In 1941, Carlton Renfroe’s family moved from a home at the corner of Harris Street and Techwood Drive in Atlanta to Tilly Mill Road in Dunwoody. His father purchased the home a few years earlier, but his mother refused to move there until the road was paved and telephone service became available. Those requirements were met in 1941.
Renfroe recalls that his family usually had goose for Thanksgiving. The goose would be purchased from a store. They raised chickens and ducks on their farm, and some years the family had duck for Thanksgiving.
Just a couple of weeks after Thanksgiving 1941, on December 7, the Renfroe family gathered around the radio and heard the news of the bombing of Pearl Harbor. That was a night that Mr. Renfroe will never forget.
Joan Moore is the daughter of Sue Kirby Jameson and Thomas Jameson. Her grandparents, Tolleson Kirby and Laura Little Kirby, brought her mother and all the family to Dunwoody in the early 20th century by way of the Roswell Railroad. Tolleson Kirby worked as a teacher at Ebenezer School and Chestnut Ridge School, then began delivering mail to Dunwoody and Sandy Springs in the 1910s and 1920s.
Moore recalls traveling to her Uncle Dwight and Aunt Louise Donaldson Kirby’s farm in Fayetteville for Thanksgiving. The couple would invite all the Kirby and Donaldson family to come to their farm for Thanksgiving dinner. Some family members went hunting while visiting the farm.
Long tables were set up outside for the Thanksgiving meal. The tables were loaded with food from all the family farms, including chicken, ham and vegetables preserved from the summer gardens. No one bought a turkey from the grocery store. Then, all the families would find a place to sit outside. She doesn’t recall any of these gatherings being rained out.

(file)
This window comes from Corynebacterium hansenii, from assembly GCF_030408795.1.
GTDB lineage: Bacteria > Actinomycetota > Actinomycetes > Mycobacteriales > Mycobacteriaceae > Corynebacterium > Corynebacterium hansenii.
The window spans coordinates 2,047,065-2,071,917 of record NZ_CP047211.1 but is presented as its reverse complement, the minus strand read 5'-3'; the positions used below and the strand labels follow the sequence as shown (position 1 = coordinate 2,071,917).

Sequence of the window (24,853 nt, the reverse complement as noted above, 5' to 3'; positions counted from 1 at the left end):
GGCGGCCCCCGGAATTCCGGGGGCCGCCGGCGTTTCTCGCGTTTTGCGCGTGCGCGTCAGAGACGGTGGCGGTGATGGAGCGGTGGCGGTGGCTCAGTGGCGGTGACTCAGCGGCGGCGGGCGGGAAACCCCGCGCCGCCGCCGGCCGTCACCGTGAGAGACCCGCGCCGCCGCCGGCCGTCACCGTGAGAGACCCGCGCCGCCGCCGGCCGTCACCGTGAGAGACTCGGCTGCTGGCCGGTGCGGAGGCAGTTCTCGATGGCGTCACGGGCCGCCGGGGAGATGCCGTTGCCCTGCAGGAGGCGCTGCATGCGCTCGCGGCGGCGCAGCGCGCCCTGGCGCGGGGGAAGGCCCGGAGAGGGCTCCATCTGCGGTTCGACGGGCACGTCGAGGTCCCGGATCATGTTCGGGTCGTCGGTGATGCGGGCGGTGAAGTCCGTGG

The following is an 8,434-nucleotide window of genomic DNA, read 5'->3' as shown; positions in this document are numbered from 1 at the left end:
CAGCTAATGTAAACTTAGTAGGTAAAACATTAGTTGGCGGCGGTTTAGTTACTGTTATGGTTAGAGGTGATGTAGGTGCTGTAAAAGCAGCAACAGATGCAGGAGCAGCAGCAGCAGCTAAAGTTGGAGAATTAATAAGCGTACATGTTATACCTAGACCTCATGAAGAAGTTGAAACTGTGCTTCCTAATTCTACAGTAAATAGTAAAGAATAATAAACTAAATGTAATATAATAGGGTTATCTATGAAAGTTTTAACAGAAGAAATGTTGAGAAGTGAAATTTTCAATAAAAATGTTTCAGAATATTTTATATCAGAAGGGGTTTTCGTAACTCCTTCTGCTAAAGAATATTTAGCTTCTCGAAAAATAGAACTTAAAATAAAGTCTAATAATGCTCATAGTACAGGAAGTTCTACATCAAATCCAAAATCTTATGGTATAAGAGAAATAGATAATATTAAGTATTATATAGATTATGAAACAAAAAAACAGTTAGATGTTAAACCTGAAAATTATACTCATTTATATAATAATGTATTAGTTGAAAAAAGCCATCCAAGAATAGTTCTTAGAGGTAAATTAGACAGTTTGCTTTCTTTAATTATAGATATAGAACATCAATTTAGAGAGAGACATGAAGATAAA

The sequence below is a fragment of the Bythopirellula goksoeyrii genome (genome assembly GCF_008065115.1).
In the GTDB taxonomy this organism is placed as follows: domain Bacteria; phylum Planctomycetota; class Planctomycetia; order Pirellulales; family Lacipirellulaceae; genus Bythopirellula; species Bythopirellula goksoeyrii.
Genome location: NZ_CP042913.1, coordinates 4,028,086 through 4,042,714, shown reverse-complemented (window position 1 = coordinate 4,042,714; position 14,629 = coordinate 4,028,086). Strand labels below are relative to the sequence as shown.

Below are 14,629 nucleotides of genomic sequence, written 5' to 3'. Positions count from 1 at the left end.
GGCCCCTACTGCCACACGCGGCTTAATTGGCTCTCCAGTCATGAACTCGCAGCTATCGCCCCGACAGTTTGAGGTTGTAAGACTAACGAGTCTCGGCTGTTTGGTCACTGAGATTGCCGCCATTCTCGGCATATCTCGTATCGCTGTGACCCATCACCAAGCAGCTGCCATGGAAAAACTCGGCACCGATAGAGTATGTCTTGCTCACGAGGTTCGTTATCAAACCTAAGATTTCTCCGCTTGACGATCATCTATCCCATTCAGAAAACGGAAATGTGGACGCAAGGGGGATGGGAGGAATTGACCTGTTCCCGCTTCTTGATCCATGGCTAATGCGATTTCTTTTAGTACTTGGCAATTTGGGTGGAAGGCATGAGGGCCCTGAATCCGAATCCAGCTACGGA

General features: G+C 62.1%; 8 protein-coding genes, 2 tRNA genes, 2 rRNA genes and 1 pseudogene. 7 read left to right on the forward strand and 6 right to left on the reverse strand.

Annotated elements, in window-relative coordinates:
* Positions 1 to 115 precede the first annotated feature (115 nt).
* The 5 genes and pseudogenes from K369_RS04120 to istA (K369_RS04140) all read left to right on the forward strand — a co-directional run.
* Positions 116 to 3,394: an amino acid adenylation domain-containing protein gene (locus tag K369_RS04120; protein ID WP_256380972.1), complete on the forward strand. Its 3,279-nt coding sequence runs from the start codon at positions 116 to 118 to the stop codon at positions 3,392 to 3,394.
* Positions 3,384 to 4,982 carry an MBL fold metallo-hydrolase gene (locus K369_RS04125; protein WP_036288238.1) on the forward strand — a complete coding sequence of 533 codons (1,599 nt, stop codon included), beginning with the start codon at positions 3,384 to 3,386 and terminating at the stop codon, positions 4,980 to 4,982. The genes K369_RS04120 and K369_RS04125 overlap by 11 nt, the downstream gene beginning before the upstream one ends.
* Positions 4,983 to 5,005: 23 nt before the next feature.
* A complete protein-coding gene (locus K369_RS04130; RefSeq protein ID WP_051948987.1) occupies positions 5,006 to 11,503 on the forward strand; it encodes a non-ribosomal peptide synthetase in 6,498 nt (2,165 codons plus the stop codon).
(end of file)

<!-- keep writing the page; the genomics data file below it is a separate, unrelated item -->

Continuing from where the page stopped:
Thanksgiving 1997 was special for Sue Kirby Jameson and Thomas Jameson. As was their usual tradition, the couple attended church in Roswell on Thanksgiving. The following evening, there was a Jameson family reunion at Lickskillet Farms at 1380 Old Roswell Road. Four generations of Jamesons attended the gathering in the 1840 farmhouse restaurant which also happened to be the place where Thomas Jameson was born in 1913. (As I Recall: Stories by Sue Kirby Jameson)
At Lawson General Hospital in Chamblee in 1944, many of the patients were far away from home and family. However, a Thanksgiving feast was prepared for the soldiers. Two hundred patients were able to make it to the mess hall for dinner. Another 1,600 had dinner in their hospital beds.
One hundred fortunate patients from Lawson were able to leave the hospital for a special outing. They were taken in army trucks to the Sewanee versus Georgia Tech B team football game at Grant Field. The game was played to benefit Scottish Rite Children’s Hospital.
The Canteen Service of the Red Cross served the patients hot dogs, doughnuts, potato chips and beverages. They even gave the soldiers sandwiches in case they decided to stay downtown for the evening to attend a show. (Atlanta Constitution, Lawson Soldiers Thankful as They Eat Holiday Dinner, November 24, 1944)